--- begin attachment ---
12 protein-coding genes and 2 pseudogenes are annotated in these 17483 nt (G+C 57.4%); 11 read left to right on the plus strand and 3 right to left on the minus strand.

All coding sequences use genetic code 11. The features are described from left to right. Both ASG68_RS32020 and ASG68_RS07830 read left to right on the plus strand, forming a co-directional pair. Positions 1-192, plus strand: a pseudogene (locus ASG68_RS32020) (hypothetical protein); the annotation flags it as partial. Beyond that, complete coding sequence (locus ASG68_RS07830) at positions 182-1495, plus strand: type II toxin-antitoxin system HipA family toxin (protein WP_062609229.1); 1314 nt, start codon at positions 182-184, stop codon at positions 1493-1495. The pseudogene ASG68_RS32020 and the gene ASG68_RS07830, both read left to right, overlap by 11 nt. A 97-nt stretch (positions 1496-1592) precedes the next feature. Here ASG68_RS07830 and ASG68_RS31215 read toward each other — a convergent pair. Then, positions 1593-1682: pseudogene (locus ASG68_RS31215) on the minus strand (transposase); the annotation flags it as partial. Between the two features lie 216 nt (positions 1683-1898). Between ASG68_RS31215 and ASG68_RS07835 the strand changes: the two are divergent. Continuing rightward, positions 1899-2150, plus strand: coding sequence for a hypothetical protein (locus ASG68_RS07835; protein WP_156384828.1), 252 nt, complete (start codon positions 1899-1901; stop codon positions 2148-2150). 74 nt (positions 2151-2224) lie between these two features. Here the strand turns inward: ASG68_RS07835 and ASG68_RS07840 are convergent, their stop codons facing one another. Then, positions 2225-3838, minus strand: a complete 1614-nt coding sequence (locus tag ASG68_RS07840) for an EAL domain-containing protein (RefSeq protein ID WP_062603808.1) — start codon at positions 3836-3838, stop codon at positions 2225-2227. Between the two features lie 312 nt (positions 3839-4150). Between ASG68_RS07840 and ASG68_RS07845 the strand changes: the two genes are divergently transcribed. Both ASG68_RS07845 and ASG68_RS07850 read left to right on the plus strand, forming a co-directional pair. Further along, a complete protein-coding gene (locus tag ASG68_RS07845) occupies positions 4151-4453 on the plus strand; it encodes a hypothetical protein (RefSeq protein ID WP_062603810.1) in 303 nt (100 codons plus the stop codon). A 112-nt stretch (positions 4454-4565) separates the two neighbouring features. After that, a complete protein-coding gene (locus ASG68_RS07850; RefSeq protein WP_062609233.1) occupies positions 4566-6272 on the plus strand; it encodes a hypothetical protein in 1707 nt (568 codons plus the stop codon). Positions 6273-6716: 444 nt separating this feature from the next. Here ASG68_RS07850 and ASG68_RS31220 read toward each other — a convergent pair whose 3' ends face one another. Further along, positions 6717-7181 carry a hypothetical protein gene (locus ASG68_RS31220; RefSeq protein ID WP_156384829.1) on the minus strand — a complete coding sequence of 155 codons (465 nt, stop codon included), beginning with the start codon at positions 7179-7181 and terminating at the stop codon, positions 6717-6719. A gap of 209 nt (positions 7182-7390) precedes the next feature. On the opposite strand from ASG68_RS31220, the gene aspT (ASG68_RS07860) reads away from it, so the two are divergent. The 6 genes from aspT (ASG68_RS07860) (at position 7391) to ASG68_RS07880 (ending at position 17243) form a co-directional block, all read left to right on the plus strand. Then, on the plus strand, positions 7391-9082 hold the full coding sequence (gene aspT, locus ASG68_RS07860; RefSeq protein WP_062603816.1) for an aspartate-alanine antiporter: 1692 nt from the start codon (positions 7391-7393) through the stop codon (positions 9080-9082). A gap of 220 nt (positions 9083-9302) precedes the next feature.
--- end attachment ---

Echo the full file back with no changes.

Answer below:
12 protein-coding genes and 2 pseudogenes are annotated in these 17483 nt (G+C 57.4%); 11 read left to right on the plus strand and 3 right to left on the minus strand.

All coding sequences use genetic code 11. The features are described from left to right. Both ASG68_RS32020 and ASG68_RS07830 read left to right on the plus strand, forming a co-directional pair. Positions 1-192, plus strand: a pseudogene (locus ASG68_RS32020) (hypothetical protein); the annotation flags it as partial. Beyond that, complete coding sequence (locus ASG68_RS07830) at positions 182-1495, plus strand: type II toxin-antitoxin system HipA family toxin (protein WP_062609229.1); 1314 nt, start codon at positions 182-184, stop codon at positions 1493-1495. The pseudogene ASG68_RS32020 and the gene ASG68_RS07830, both read left to right, overlap by 11 nt. A 97-nt stretch (positions 1496-1592) precedes the next feature. Here ASG68_RS07830 and ASG68_RS31215 read toward each other — a convergent pair. Then, positions 1593-1682: pseudogene (locus ASG68_RS31215) on the minus strand (transposase); the annotation flags it as partial. Between the two features lie 216 nt (positions 1683-1898). Between ASG68_RS31215 and ASG68_RS07835 the strand changes: the two are divergent. Continuing rightward, positions 1899-2150, plus strand: coding sequence for a hypothetical protein (locus ASG68_RS07835; protein WP_156384828.1), 252 nt, complete (start codon positions 1899-1901; stop codon positions 2148-2150). 74 nt (positions 2151-2224) lie between these two features. Here the strand turns inward: ASG68_RS07835 and ASG68_RS07840 are convergent, their stop codons facing one another. Then, positions 2225-3838, minus strand: a complete 1614-nt coding sequence (locus tag ASG68_RS07840) for an EAL domain-containing protein (RefSeq protein ID WP_062603808.1) — start codon at positions 3836-3838, stop codon at positions 2225-2227. Between the two features lie 312 nt (positions 3839-4150). Between ASG68_RS07840 and ASG68_RS07845 the strand changes: the two genes are divergently transcribed. Both ASG68_RS07845 and ASG68_RS07850 read left to right on the plus strand, forming a co-directional pair. Further along, a complete protein-coding gene (locus tag ASG68_RS07845) occupies positions 4151-4453 on the plus strand; it encodes a hypothetical protein (RefSeq protein ID WP_062603810.1) in 303 nt (100 codons plus the stop codon). A 112-nt stretch (positions 4454-4565) separates the two neighbouring features. After that, a complete protein-coding gene (locus ASG68_RS07850; RefSeq protein WP_062609233.1) occupies positions 4566-6272 on the plus strand; it encodes a hypothetical protein in 1707 nt (568 codons plus the stop codon). Positions 6273-6716: 444 nt separating this feature from the next. Here ASG68_RS07850 and ASG68_RS31220 read toward each other — a convergent pair whose 3' ends face one another. Further along, positions 6717-7181 carry a hypothetical protein gene (locus ASG68_RS31220; RefSeq protein ID WP_156384829.1) on the minus strand — a complete coding sequence of 155 codons (465 nt, stop codon included), beginning with the start codon at positions 7179-7181 and terminating at the stop codon, positions 6717-6719. A gap of 209 nt (positions 7182-7390) precedes the next feature. On the opposite strand from ASG68_RS31220, the gene aspT (ASG68_RS07860) reads away from it, so the two are divergent. The 6 genes from aspT (ASG68_RS07860) (at position 7391) to ASG68_RS07880 (ending at position 17243) form a co-directional block, all read left to right on the plus strand. Then, on the plus strand, positions 7391-9082 hold the full coding sequence (gene aspT, locus ASG68_RS07860; RefSeq protein WP_062603816.1) for an aspartate-alanine antiporter: 1692 nt from the start codon (positions 7391-7393) through the stop codon (positions 9080-9082). A gap of 220 nt (positions 9083-9302) precedes the next feature.